Restaurants with outdoor seating are not included in the list of acceptable businesses.
Also, as a condition of operating under this order, the operators of all businesses must prepare or update their personnel on social distancing protocol for each of their facilities in the county frequented by members of the public.
Older social distancing policies still remain, however, and local communities are still expected to enforce individual mask coverings, the cessation of all non-essential travel and the temporary closure of all activities and businesses not listed as essential or exempt.
"The new order allows us to carefully monitor our progress while building the essential public health infrastructure -- such as contact tracing and testing capacity -- that will support our gradual reopening and make recovery possible,” said Dr. Tomás Aragon, Health Officer for the City and County of San Francisco.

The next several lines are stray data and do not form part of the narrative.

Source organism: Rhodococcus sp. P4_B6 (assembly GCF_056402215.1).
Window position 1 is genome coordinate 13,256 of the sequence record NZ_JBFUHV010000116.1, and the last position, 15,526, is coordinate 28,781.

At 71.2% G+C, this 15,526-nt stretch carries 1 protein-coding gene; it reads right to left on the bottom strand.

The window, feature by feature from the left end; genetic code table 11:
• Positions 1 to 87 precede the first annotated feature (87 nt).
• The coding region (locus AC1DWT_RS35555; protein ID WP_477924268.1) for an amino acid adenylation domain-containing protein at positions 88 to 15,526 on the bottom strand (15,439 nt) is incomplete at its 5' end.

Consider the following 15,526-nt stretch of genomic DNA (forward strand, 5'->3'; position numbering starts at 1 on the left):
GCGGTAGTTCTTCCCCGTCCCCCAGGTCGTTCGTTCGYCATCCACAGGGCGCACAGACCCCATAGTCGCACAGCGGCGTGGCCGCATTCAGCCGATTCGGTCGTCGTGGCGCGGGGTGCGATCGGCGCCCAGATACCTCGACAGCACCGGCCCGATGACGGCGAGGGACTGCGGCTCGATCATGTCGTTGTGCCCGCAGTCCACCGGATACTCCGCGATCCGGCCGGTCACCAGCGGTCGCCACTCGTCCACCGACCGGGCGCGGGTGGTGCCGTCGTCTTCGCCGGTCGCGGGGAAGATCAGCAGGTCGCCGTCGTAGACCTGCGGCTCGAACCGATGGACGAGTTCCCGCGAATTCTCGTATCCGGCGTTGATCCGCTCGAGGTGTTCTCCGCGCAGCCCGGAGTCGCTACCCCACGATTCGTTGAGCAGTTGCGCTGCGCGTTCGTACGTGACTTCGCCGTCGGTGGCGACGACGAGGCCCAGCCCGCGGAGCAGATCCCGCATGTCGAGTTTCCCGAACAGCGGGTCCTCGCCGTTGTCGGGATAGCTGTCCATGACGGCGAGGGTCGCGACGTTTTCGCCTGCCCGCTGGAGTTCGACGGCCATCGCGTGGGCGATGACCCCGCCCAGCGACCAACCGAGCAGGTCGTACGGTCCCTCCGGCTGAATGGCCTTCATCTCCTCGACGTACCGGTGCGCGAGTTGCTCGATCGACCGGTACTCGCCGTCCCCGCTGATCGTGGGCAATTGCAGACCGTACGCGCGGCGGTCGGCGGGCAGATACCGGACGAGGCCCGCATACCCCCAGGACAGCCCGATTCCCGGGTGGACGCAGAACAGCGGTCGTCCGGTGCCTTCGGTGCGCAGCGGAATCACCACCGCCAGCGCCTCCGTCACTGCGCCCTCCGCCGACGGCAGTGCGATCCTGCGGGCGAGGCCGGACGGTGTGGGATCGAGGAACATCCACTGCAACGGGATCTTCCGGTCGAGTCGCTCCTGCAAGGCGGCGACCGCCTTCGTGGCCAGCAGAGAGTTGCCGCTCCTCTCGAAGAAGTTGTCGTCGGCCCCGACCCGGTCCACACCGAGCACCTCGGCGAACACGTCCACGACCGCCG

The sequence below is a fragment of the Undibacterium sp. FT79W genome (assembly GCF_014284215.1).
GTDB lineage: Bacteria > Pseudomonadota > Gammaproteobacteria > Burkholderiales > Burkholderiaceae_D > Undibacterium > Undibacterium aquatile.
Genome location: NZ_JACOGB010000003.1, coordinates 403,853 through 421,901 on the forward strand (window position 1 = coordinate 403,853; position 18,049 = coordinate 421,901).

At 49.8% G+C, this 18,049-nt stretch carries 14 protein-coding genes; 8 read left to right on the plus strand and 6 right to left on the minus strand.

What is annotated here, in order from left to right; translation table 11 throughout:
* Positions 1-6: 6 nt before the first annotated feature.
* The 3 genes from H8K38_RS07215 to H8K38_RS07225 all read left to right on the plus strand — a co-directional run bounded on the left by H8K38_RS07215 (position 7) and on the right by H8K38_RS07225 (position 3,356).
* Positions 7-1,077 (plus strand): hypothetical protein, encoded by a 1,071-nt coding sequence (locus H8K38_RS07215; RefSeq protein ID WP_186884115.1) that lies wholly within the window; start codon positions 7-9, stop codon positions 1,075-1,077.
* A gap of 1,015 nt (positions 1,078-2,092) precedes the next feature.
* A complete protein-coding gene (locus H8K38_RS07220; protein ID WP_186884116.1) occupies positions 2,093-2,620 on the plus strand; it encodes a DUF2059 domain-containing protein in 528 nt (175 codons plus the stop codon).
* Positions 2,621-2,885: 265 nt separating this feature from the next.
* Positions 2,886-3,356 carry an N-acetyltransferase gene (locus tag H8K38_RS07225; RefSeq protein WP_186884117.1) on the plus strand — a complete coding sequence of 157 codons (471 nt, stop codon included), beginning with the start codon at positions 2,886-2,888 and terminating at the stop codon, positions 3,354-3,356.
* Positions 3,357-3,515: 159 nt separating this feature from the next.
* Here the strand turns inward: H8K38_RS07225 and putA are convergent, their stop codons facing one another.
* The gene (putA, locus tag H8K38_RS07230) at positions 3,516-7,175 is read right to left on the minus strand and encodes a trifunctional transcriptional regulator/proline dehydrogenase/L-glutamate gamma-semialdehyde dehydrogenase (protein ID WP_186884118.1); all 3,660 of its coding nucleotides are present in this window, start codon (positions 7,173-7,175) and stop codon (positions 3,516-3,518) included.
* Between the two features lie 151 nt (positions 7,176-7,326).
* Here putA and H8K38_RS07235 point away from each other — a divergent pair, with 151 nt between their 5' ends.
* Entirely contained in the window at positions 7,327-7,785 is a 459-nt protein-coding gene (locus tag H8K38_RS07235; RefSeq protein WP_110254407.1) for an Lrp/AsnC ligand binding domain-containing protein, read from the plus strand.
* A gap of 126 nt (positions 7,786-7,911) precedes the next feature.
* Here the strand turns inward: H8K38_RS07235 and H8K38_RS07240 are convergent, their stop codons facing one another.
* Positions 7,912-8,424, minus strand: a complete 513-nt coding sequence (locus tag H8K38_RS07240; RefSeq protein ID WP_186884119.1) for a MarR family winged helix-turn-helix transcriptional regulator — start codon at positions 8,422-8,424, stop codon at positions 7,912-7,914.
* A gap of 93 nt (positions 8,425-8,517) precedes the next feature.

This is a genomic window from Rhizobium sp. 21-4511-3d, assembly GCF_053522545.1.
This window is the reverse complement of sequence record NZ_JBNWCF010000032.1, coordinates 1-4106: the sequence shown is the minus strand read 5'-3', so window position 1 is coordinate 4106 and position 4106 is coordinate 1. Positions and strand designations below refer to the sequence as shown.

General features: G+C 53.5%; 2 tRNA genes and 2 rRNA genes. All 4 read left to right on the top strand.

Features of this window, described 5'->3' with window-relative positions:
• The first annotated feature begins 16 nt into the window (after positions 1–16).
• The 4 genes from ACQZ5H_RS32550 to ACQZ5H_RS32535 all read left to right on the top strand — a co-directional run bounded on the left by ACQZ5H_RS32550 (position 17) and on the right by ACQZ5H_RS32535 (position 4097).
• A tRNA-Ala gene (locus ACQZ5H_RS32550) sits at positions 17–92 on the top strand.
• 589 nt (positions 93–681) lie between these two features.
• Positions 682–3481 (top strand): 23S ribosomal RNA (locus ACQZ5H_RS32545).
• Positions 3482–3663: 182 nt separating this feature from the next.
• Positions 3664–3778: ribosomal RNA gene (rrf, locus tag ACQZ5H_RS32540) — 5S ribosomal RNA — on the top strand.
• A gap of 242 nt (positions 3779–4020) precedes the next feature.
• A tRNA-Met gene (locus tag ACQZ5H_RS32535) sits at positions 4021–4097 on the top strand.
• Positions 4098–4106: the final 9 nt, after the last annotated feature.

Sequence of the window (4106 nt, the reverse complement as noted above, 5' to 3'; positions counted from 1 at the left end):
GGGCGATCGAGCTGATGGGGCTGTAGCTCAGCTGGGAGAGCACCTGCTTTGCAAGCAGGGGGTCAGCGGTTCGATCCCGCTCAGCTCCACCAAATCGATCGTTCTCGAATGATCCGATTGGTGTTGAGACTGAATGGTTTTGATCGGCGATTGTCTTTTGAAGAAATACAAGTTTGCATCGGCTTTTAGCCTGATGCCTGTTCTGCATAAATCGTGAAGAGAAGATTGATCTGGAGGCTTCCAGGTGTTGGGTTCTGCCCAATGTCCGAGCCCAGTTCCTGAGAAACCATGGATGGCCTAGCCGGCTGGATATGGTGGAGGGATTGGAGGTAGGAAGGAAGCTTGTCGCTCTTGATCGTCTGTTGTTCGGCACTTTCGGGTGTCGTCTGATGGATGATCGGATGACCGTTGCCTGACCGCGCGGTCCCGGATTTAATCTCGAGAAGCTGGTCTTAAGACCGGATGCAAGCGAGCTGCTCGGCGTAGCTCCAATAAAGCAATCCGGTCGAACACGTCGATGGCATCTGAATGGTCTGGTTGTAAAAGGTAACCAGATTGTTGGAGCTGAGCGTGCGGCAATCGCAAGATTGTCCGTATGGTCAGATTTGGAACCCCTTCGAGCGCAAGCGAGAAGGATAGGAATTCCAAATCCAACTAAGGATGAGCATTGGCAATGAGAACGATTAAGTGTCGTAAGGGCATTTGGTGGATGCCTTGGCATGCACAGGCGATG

As of April 28, there are 7,273 confirmed cases -- up from 258 confirmed cases on March 15 -- and 266 deaths -- up from 4 deaths on March 15, 2020, in the Bay Area jurisdictions that have jointly issued the order.
The opening of outdoor businesses and activities reflects the region's progress in its efforts to curtail the spread of COVID-19, according to Contra Costa County officials, who added that the Bay Area's collective efforts have gone a long way toward saving lives.
"Those actions have saved lives and staved off mass hospitalizations from the COVID-19 virus, which spreads easily and causes severe illness in many people. There is not yet an effective treatment or cure for the disease," said Danville Town Councilman Newell Arnerich.
Livermore Mayor John Marchand told the Weekly, "Based on the data that the medical experts have, the revised order makes sense as we gradually relax the original shelter in place order."
"We all recognize that there is another crisis in our county, and that is the lack of affordable housing. Construction may resume as long as the projects comply with the appropriate safety protocols," Marchand said. "Nurseries, landscaping and agriculture may also resume. These efforts, when done correctly, will safely put many people back to work, a good first step toward restoring our economy."
"I want to applaud our community, healthcare workers, first responders, businesses, non-profit partners and city workers for their continued support during this disaster. It’s making a real difference in mitigating the transmission and impacts of this virus locally," said Pleasanton City Manager Nelson Fialho.